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Ilona's Blog: September 2020

Citizen Influence on Congress by Ilona Nickels

It's said that Washington is
swamped with lobbyists. It is.

So where does that leave the average citizen?
With the advantage.

Cynicism about Congress is understandable. It also leads to a dangerous passivity. Congress doesn't legislate in a vacuum. It is a representative institution and it really does reflect the cascade of voices bombarding it. Individual citizens must be part of the noise or risk being overlooked as decisions that affect their livelihoods and industries are made.

People often ask: Why can't Congress just get its act together and get something done?

Maybe it's because Congress really is what it was designed to be: a representative institution. It contains advocates for different parts of a large geographic expanse of a country with inherent regional conflicts, an incredibly diverse population, and competing economic drivers. A diverse country is going to have strife, contentious debate, and disagreements — and so will the institution that represents it.

Our elected representatives must first give voice to the conflicts that rage among us before they can work through that conflict to reach a consensus. Those arguments often are perceived as blind partisanship, but that contentious debate is an important part of the process. Finding a consensus takes a lot of time and effort, but first the disagreements must be clarified. On some issues, the conflict is too profound and not sufficiently worked through, and the process fails to produce a law.

A common criticism heard about Congress is that it is out of touch with the average American. It's not. Members of Congress cannot afford to forget what is important in the daily lives of their constituents. As each election approaches, those 30 second negative attack ads are coming.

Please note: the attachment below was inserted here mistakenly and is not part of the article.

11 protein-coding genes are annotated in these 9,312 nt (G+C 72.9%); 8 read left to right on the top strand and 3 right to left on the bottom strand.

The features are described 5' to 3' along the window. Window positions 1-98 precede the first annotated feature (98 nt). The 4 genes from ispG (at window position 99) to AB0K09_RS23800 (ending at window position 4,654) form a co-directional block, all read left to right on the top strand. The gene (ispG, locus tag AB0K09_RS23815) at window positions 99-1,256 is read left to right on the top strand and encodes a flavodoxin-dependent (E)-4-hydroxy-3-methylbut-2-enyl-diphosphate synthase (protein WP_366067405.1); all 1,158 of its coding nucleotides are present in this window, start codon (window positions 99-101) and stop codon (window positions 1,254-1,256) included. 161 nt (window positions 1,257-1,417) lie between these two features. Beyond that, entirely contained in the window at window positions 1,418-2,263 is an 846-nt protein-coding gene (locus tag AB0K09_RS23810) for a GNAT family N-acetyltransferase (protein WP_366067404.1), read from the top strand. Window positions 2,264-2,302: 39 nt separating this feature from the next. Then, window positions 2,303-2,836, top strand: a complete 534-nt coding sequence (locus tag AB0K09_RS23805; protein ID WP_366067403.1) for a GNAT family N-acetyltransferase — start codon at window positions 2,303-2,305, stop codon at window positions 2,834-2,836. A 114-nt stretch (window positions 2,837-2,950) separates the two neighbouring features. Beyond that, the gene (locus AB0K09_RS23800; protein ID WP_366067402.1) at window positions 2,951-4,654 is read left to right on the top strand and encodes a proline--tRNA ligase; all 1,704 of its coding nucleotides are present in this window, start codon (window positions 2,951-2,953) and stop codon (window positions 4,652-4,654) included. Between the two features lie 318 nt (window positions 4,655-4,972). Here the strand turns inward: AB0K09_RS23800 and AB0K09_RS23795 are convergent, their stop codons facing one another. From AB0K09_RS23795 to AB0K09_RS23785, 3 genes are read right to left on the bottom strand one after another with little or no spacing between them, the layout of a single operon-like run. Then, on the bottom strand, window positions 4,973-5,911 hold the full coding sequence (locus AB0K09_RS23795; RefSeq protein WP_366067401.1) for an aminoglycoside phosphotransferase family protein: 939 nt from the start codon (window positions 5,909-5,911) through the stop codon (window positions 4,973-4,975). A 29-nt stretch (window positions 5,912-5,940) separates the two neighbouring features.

A single vote taken out of the context of the 800-900 cast during a two-year Congress can be the one characterized as having harmed the local district or state — an entire body of representative work is reduced down to one vote. Through the power of television, it can become the emblem for an entire career.

As distorting as that is, political operatives will tell you voters are more influenced by negative ads than they are by any other source. It is the rare citizen that engages in any personal dialogue with their legislators, or reads their newsletters. But they all watch TV and hear the incessant bickering among talking heads and see those over-hyped ads.

For a Member of Congress to cross their constituents is to invite significant political consequences. It can only happen as an exception, not as a rule. If the national interest and local interest diverge, Members will more often vote to reflect "their people." 

For example, the citizens of Arizona, Texas, southern California, and New Mexico have a very different perspective on immigration reform than does the nation at large. Don't expect those border state reps to vote for a glide path to citizenship before the border is secured. Citizens living in Iowa, the Dakotas, or Oregon may have a completely different view, welcoming all manner of immigrants to supplement their labor force.

It's not that Members are ignoring national opinion polls;